Lunch with a Laureate: Richard Schrock
Growing up in Indiana, exploring the local woods and pit where fossils were found, Richard Schrock early on became interested in the natural world. He was captivated by the way things worked. When he was eight, his older brother gave him a chemistry set and he knew that was what he wanted to do. “Like many things, you slide i
Advancements in Underwater Vehicles: Responding to Current Environmental Issues
Even if humans could breathe under water like fish, we might not want to become permanently aquatic. “Believe it or not,” says James Morash , “the deep ocean is kind of boring,” covered as it is by so much sandy sea floor. And yet there’s much to be learned about this terrain, which was a mystery to humans
Why History Matters: International Law and the Origins of the Arab-Israeli Conflict
Given the volume of writing on the Arab-Israeli conflict, “you might think that everything has been said,” says Noam Chomsky. But Victor Kattan’s new book, Coexistence to Conquest: International Law and the Origins of the Arab-Israeli Conflict, takes a fresh look at the prehistory of the dispute, as well as
New Frontiers in Schizophrenia and Bipolar Disorder Research
In contrast to cardiovascular disease, few breakthrough remedies for psychiatric illness have emerged in the past half century. Edward Scolnick lays blame for this dismal situation on barriers to understanding the genetic basis behind such illnesses. But the research drought may be over, as the current revolution in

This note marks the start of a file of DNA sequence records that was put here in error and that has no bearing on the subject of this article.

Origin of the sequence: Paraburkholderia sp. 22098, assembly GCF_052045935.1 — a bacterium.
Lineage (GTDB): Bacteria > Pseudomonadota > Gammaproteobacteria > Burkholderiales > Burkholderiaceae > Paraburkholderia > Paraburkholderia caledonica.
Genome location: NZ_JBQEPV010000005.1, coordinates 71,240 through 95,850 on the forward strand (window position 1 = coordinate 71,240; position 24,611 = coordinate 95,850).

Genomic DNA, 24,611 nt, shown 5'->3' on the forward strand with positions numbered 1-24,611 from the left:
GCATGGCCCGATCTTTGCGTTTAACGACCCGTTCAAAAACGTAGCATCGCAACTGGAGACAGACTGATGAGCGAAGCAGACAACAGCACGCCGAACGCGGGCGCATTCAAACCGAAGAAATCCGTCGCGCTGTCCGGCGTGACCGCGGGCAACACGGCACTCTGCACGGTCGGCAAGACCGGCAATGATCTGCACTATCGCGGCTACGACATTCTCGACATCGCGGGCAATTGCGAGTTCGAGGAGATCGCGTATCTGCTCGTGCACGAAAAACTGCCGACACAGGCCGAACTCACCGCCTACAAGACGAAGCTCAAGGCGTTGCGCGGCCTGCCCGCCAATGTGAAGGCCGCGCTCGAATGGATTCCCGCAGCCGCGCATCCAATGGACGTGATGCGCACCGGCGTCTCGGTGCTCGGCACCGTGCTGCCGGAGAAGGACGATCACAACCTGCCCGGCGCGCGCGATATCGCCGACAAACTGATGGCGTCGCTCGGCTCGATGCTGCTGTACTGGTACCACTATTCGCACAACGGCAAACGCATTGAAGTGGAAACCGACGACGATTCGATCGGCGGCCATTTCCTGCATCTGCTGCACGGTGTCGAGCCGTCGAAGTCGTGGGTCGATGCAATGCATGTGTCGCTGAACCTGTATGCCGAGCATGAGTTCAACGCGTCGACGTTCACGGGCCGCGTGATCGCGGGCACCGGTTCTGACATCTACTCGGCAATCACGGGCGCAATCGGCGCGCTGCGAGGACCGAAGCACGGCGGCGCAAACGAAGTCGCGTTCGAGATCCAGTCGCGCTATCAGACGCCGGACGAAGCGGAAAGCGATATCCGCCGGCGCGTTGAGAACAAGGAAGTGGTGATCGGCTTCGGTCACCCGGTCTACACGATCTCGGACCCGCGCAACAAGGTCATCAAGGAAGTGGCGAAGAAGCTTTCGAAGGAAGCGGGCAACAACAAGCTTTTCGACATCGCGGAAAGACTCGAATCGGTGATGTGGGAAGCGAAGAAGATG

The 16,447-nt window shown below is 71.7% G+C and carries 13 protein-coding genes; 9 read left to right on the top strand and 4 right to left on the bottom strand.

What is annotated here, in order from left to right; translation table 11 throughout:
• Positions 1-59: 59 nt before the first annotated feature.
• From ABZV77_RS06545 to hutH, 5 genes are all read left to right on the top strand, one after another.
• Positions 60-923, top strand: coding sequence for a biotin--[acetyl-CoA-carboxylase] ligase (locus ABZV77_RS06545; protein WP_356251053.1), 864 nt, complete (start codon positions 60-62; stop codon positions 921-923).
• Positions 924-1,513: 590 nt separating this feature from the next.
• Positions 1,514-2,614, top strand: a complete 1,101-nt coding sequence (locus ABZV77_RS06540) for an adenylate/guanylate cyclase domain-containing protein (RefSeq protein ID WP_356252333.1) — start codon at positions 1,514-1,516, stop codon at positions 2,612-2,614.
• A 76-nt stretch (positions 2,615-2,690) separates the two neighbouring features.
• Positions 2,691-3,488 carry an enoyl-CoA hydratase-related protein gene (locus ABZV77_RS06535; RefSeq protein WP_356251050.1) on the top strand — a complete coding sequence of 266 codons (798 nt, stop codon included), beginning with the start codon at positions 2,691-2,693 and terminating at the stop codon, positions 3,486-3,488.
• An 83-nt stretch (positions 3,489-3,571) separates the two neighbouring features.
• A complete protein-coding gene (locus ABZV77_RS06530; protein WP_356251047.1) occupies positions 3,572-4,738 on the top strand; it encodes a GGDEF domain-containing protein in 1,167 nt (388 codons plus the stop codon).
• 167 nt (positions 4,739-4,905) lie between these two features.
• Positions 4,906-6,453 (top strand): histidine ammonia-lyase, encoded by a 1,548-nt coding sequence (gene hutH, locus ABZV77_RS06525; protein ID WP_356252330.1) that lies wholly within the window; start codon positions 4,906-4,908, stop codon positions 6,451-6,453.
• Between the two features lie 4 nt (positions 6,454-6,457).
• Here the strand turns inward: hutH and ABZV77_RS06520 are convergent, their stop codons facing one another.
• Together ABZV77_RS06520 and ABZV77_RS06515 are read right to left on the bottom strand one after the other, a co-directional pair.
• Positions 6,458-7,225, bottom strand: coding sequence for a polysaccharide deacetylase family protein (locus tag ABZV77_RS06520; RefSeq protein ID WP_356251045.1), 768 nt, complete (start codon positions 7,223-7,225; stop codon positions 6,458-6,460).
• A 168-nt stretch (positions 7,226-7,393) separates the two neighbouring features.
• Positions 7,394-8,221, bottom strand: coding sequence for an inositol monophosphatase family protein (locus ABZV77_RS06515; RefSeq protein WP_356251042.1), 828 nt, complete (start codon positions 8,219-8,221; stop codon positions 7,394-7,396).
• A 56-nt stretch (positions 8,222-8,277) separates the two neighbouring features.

The Future of Civic Engagement in a Broadband-Enabled World
The digital revolution that brought us Facebook, Twitter and YouTube could help revive participatory democracy in the U.S., says Eugene J. Huang. He unveils the FCC’s plan for providing broadband access to every American, and describes how its recommendations could spur more open government and greater civic engagement.
An introduction to the wider professional role of the teacher in England
This unit is an early study for people wishing to become a secondary teacher using the Open University's highly flexible route for graduates – known as the flexible PGCE. This unit, which considers the general professional standards and skills of a teacher whatever their secondary subject specialism, is studied following a brief two-week placement in school and prior to a much longer series of full-time school experiences.
Reception of Classical Literature in the 20th Century